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11 miles N of Liverpool
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Only the Belfry has hosted more home soil Ryder Cups than Southport & Ainsdale Golf Club. But everybody flocks to play S&A’s royal neighbour, Birkdale. If only they knew what they were missing a couple of miles down the road.
Southport & Ainsdale Golf Club was originally founded in 1907 with George Lowe laying out the first course. At that time, golf was played across a stretch of links land between the railway line and the main Liverpool road. In 1922, the council decided to build another road into Southport and they decided to route it across the links, splitting the course in two. Fortunately, some new land was identified and James Braid, the greatest golf course revisionist of all time, was called in to sort things out. By 1924, Braid had built six new holes and updated the remaining twelve.
So, in the scheme of things, Southport & Ainsdale is a relative youngster and it is set amongst exhilarating dunes and tangly heather. S&A has a very natural feel to the layout, although it is somewhat old-fashioned with some blind drives and obscured approach shots. This is not your traditional out-and-back layout. In broad terms, the course is laid out in two loops, with holes 2 through to 6 forming the inner loop. The fairways wind their way through gaps and valleys between the dunes and many of the greens are raised on tricky-to-hold plateaux. S&A is a serious golfing test, the layout measures over 6,800 from the back tees with par set at 72 and from the yellow tees, the length drops to 6,396 yards, but the par also drops down to 71.
There are many memorable holes at S&A and the 8th is a bunkerless par three, measuring 157 yards. The green is sited on a raised table and only the best tee shot will stay on the putting surface. The 16th, measuring 506 yards, plays directly into the prevailing wind and when the wind’s up, three solid strikes will be required to reach the green. The hole is called “Gumbley’s” and it has a fine example of a sleeper-faced bunker. It’s a monster, set into the face of a large, tussocky sand ridge. Avoid this one like the plague.
Southport & Ainsdale has hosted many important amateur events over the years and the good old Dunlop Southport and Swallow Penfold professional competitions were held here in the 1940s and 1950s with Max Faulkner, Fred Daly and Christy O’Connor emerging victorious. But S&A will be remembered for the 1933 and 1937 Ryder Cups. Britain won in 1933, but 1937 heralded the first American Ryder Cup victory on British soil, but it wasn’t their last because the USA retained the Ryder Cup for the next 20 years.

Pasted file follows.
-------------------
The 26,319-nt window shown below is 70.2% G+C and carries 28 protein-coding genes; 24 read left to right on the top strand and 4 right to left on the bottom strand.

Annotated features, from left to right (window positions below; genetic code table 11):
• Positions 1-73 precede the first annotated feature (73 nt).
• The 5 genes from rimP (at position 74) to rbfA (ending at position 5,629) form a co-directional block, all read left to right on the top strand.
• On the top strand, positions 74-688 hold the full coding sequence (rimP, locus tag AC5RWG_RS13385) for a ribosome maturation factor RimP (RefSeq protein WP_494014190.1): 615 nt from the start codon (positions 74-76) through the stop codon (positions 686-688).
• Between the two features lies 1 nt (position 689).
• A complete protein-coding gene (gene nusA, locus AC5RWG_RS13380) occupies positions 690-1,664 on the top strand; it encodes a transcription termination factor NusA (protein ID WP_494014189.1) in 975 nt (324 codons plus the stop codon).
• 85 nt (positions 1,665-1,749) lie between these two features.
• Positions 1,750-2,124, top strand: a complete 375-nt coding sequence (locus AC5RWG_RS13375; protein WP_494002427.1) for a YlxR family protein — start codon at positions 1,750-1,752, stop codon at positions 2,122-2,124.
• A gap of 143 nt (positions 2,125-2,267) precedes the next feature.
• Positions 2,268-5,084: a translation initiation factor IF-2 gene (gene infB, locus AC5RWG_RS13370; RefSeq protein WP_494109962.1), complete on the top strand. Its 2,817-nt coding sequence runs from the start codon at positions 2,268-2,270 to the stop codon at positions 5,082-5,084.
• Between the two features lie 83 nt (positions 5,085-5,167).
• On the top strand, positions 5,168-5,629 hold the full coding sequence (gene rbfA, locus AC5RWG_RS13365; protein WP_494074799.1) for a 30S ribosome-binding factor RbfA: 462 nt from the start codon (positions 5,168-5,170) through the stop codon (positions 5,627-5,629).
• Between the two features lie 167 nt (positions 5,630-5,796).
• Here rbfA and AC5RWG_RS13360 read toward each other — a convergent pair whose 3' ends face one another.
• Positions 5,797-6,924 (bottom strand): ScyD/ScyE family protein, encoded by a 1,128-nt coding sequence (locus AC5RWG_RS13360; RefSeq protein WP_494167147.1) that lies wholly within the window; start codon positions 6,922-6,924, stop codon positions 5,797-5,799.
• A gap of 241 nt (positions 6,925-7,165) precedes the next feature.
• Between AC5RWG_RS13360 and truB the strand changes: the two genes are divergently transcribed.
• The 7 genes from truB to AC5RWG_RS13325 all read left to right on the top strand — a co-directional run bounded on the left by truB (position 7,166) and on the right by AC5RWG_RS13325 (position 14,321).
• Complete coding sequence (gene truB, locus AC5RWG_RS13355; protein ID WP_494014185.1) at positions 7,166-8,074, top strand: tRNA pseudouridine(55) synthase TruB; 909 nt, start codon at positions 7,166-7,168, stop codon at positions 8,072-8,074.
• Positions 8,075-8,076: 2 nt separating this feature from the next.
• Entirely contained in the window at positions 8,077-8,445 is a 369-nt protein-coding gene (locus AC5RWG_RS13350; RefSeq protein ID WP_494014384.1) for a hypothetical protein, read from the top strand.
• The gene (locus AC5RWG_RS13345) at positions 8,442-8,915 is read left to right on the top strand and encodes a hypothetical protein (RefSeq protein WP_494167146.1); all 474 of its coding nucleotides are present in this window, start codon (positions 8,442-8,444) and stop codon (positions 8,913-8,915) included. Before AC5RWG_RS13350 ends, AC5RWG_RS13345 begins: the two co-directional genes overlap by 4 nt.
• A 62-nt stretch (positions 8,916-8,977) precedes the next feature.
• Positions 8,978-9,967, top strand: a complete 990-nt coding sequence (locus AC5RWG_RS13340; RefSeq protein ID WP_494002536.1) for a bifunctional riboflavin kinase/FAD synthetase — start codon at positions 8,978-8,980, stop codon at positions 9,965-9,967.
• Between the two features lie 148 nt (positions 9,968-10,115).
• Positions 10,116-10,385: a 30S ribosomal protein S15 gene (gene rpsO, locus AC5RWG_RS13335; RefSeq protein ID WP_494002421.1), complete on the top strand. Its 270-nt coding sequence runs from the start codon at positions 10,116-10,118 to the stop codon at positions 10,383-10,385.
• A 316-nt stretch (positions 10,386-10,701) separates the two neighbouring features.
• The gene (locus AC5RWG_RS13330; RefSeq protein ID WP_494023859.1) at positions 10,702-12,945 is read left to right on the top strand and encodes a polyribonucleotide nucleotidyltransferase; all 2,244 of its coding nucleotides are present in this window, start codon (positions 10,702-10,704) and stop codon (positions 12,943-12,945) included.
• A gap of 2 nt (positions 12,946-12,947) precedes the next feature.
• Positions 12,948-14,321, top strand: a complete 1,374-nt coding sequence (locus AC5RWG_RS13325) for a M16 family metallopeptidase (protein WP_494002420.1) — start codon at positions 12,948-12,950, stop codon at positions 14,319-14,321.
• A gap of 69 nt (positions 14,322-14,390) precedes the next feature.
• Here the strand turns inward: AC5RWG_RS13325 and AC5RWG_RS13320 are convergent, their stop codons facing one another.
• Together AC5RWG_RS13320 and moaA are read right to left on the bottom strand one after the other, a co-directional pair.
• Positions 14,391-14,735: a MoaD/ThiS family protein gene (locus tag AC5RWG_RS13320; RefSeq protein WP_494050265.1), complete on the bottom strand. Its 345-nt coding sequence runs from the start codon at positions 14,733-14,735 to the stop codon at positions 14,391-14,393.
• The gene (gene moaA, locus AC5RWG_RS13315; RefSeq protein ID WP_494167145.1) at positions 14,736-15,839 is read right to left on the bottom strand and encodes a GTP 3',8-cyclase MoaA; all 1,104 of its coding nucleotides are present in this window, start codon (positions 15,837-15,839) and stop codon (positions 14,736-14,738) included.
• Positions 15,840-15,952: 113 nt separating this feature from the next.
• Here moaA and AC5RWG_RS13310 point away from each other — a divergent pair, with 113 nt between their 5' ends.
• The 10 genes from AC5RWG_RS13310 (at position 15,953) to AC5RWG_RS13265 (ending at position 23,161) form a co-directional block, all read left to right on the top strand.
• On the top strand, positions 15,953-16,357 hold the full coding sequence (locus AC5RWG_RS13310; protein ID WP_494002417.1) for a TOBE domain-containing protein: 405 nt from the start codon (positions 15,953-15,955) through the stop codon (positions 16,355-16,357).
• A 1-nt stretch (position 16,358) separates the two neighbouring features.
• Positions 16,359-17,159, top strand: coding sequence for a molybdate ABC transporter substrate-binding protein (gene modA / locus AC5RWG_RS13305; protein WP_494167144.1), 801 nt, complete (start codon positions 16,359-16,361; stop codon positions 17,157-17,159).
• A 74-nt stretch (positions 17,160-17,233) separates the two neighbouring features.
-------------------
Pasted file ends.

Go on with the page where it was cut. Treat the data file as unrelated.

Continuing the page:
Southport & Ainsdale should be played not only from a historic perspective but because this is a very natural and challenging links course, one of Braid’s finest seaside examples. It stands up remarkably well against its regal neighbours.
Southport & Ainsdale (S&A) cannot be missed if in the area. It is unfortunately overshadowed by its close neighbours, Hillside and Royal Birkdale, but S&A's ranking of top 40 in England and top 100 in the UK is fair and well deserved.
It is not a championship course, rather a members course. It isn't long, it has a good amount of quirk, and it's very fun. This all starts on the opening hole, which is a very well bunkered par 3. From, the course constantly changes from links to heathland, and there is not a weak hole until the back nine.
The best hole are 1, 2, 3, 4, 6, 8, 15, 16, 17 and 18. The start of the back nine is good but nothing special, but the end is fantastic. 15, 16 and 17 all play next to the railway, 16 being a fantastic par 5 with a huge cross bunker.
If you are in the area, S&A is the perfect course to play after getting beaten up at Birkdale. Would be a big mistake to miss it.
The course at Southport & Ainsdale hosted the 4th and 6th editions of the Ryder Cup back in the 1930s so it’s an historical golfing track, with lots of photos on the clubhouse walls to remind you of that. The man who redesigned the layout, James Braid, was rather fond of installing bunkers on his courses (he was often called in by clubs to advise specifically on bunkering) so it’s no real surprise to stand on the first tee and see there are no fewer than eight sand pots surrounding the green on the opening hole, a long par three.